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Good Food Sources of Folate

Here's Why Folate Is Good for You

salad_spinach_eating_pregnancyFolate, also known as folic acid, is a B vitamin that is essential for good health. Folic acid plays an extremely important role in preventing birth defects. Low blood levels of folate during pregnancy can cause neural tube defects—anencephaly and spina bifida. Because these defects occur in the first month of pregnancy, before a woman knows she is pregnant, it is important for any woman of childbearing age to get 400 mcg (micrograms) of folic acid daily. Pairing folate with iron may reduce the number of infants born with low birth weight and reduce infant mortality.

Folate deficiency can also result in megaloblastic anemia. This is due to the role that folic acid plays in the DNA synthesis and red blood cell division. Without folic acid new red blood cells can’t divide and thus stay large and immature.

Recommended Intake

Age group (in years)Recommended Dietary Allowance
FemalesMales
1 - 3150 mcg150 mcg
4 - 8200 mcg200 mcg
9 - 13300 mcg300 mcg
14 - 18400 mcg400 mcg
Pregnancy, ages 14-18600 mcgn/a
Lactation, ages 14-18500 mcgn/a
19+400 mcg400 mcg
Pregnancy, ages 19+600 mcgn/a
Lactation, ages 19+500 mcgn/a

Here's How You Can Get Folate    TOP

Major Food Sources

Foods with the high amounts of folate include:

  • Fortified breakfast cereal
  • Beef liver
  • Lentils
  • Spinach
  • Egg noodles
  • Great Northern beans
  • Asparagus
  • Macaroni
  • Rice
  • Avocado
  • Papaya
  • Corn
  • Broccoli

Tips For Increasing Your Folate Intake

To help increase your intake of folate:

  • Spread a little avocado on your sandwich in place of mayonnaise.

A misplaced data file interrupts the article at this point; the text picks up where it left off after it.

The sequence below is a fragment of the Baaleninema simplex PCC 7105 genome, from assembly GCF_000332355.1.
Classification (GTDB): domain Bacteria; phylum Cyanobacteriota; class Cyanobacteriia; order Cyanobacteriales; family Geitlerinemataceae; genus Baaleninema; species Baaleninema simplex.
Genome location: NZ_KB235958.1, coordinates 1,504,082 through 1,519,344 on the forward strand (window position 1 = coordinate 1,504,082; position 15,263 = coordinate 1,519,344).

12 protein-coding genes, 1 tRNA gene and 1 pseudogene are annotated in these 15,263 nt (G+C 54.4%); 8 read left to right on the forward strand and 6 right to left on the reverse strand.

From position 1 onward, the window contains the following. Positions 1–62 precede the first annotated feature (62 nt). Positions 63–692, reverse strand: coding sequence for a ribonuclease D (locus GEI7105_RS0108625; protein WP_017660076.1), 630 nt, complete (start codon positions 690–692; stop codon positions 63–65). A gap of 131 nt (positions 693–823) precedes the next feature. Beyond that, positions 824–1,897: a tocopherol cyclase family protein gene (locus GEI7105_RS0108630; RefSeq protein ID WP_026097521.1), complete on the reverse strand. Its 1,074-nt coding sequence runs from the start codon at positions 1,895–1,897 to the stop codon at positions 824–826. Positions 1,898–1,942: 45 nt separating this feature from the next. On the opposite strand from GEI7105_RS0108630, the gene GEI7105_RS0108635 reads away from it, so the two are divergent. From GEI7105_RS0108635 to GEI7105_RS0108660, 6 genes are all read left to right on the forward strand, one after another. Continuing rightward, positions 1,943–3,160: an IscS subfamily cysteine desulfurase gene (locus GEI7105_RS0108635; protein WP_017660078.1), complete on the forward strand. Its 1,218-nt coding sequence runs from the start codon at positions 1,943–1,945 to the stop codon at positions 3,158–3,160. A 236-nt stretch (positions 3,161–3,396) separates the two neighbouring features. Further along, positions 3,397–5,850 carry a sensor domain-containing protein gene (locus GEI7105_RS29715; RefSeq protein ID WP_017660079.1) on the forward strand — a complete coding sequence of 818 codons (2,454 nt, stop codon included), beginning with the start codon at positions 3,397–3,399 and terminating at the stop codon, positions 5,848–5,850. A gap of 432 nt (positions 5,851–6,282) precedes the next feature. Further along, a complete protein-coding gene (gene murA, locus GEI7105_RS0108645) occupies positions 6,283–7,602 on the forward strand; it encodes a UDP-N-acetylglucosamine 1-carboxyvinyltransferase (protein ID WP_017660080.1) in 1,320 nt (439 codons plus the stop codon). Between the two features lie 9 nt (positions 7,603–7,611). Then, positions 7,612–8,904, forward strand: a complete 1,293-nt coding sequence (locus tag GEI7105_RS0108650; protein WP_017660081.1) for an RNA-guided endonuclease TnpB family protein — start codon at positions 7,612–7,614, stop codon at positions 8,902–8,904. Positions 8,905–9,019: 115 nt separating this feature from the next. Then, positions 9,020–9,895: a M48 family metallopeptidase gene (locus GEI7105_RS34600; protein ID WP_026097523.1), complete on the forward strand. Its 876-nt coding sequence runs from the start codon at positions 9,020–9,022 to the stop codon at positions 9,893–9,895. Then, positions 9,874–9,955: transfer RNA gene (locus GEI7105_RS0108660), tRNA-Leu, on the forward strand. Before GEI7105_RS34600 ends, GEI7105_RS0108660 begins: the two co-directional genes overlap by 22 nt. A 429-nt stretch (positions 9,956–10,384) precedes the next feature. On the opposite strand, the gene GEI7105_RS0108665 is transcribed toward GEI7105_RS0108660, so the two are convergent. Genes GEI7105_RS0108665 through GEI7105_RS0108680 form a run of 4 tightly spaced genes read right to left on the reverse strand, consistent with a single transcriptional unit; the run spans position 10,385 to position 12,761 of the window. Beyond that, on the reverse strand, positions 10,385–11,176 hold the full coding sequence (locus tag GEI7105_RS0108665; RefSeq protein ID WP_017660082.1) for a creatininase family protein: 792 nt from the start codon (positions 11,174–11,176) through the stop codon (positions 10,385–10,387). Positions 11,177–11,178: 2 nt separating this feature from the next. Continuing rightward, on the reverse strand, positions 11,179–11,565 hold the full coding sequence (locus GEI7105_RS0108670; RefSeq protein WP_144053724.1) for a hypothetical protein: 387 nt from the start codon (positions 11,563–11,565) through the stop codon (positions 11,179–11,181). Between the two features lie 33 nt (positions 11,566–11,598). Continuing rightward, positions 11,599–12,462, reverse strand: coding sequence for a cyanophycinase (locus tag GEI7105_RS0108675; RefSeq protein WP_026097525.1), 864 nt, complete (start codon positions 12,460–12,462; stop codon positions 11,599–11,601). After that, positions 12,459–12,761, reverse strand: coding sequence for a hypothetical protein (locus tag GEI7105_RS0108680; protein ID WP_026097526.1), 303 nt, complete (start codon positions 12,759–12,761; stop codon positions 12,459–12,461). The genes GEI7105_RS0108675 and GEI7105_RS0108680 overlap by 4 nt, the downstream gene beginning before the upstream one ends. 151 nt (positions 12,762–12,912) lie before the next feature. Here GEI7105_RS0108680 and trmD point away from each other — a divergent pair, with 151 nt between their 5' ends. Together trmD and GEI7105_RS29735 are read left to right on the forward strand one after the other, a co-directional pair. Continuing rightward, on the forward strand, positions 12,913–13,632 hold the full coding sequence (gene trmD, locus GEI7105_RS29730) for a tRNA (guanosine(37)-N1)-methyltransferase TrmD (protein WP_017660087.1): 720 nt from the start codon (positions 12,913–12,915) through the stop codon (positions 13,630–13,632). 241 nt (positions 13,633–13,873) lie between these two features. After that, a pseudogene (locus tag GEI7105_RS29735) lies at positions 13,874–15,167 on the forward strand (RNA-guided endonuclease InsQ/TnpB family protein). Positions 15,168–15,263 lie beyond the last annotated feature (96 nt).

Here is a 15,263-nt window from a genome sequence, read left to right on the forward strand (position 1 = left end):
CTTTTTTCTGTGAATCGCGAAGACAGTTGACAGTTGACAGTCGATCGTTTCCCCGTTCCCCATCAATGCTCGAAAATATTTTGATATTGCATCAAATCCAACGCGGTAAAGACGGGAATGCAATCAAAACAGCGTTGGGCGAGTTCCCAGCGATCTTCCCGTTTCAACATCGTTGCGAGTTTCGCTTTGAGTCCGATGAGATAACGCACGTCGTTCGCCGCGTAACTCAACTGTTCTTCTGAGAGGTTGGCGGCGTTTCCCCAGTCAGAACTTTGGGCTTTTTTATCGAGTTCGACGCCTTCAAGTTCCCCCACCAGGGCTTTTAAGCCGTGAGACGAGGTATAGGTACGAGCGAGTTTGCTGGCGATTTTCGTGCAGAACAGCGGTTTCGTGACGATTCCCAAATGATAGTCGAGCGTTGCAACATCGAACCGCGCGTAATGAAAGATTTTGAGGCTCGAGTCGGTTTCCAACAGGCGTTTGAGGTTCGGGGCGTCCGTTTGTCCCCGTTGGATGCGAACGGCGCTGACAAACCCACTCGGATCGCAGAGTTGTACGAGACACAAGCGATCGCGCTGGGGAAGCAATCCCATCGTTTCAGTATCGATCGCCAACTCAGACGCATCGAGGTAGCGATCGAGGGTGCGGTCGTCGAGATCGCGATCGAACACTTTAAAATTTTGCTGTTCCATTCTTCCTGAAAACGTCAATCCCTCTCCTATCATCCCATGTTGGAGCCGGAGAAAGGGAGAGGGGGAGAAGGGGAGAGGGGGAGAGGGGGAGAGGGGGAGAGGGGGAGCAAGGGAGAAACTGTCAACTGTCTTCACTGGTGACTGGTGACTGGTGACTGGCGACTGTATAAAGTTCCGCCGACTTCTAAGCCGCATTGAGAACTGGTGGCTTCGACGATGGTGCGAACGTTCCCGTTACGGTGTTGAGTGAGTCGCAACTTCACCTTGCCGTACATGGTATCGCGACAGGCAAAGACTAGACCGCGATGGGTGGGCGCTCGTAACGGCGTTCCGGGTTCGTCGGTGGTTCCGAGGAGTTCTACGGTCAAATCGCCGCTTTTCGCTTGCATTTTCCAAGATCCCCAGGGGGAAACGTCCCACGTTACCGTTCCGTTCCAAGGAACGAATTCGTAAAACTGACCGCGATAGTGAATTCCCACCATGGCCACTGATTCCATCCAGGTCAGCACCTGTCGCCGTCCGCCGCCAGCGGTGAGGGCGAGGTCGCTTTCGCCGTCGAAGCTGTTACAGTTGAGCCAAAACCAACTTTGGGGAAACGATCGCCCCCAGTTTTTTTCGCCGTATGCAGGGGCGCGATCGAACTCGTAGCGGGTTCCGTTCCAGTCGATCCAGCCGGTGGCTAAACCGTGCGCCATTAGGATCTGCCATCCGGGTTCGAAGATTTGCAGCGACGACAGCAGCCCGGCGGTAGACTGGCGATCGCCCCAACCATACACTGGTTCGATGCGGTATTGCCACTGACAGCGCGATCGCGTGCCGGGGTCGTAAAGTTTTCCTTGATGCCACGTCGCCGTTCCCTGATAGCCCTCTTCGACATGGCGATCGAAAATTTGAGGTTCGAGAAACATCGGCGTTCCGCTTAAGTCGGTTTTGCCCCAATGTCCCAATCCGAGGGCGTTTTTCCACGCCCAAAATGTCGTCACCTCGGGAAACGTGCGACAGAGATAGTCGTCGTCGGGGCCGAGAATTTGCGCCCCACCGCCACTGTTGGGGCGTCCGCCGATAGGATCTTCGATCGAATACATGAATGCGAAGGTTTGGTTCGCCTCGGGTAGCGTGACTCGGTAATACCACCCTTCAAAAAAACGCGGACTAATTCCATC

• Drink a glass of orange juice or tomato juice in the morning.
  • Add spinach to your scrambled eggs.
  • Slice a banana on top of your breakfast cereal.
  • Sprinkle some toasted wheat germ on top of pasta or a stir-fry.
  • Throw some chickpeas or kidney beans into a salad.
  • If you take a vitamin supplement, make sure it contains folate.

RESOURCES:

ChooseMyPlate.gov—US Department of Agriculture
http://www.choosemyplate.gov
EatRight.org—Academy of Nutrition and Dietetics
http://www.eatright.org

CANADIAN RESOURCES:

Dietitians of Canada
http://www.dietitians.ca/

References:

Folate. Office of Dietary Supplements website. Available at:
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Accessed August 28, 2012.
Folate deficiency. EBSCO DynaMed website. Available at:
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Updated December 15, 2012. Accessed August 28, 2012.
Folic acid. Centers for Disease Control and Prevention website. Available at:
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Updated July 14, 2014. Accessed July 23, 2014.
Hankey GJ. Is plasma homocysteine a modifiable risk factor for stroke? Nat Clin Pract Neurol. 2006;2(review):26-33.
Herrmann W. Significance of hyperhomocysteinemia. Clin Lab. 2006;52(review):367-374.
Micronutrient needs during pregnancy and lactation. Oregon State University Linus Pauling Institute website. Available at:
...(Click grey area to select URL)
Updated July 2011. Accessed July 23, 2014.
Roth C, Magnus P, Schjolberg S, et al. Folic acid supplements in pregnancy and severe language delay in children. JAMA. 2011 Oct 12;306(14):1566-73.
Toole J, Malinow R, Chambless L, et al. Lowering homocysteine in patients with ischemic stroke to prevent recurrent stroke, myocardial infarction, and death: the Vitamin Intervention for Stroke Prevention (VISP) randomized controlled trial. JAMA. 2004;291:565-575.
11/6/2009 DynaMed's Systematic Literature Surveillance
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Christian P, Stewart CP, LeClerq SC, et al. Antenatal and postnatal iron supplementation and childhood mortality in rural Nepal: a prospective follow-up in a randomized, controlled community trial. Am J Epidemiol. 2009;170:1127-1136.
Christian P, Khatry SK, Katz J, et al. Effects of alternative maternal micronutrient supplements on low birth weight in rural Nepal: double blind randomised community trial. BMJ. 2003;326(7389):571.
10/21/2011 DynaMed's Systematic Literature Surveillance
...(Click grey area to select URL)
Roth C, Magnus P, Schjølberg S, et al. Folic acid supplements in pregnancy and severe language delay in children. JAMA. 2011;306(14):1566-1573.
Last reviewed July 2014 by Michael Woods, MD
Last Updated: 7/23/2014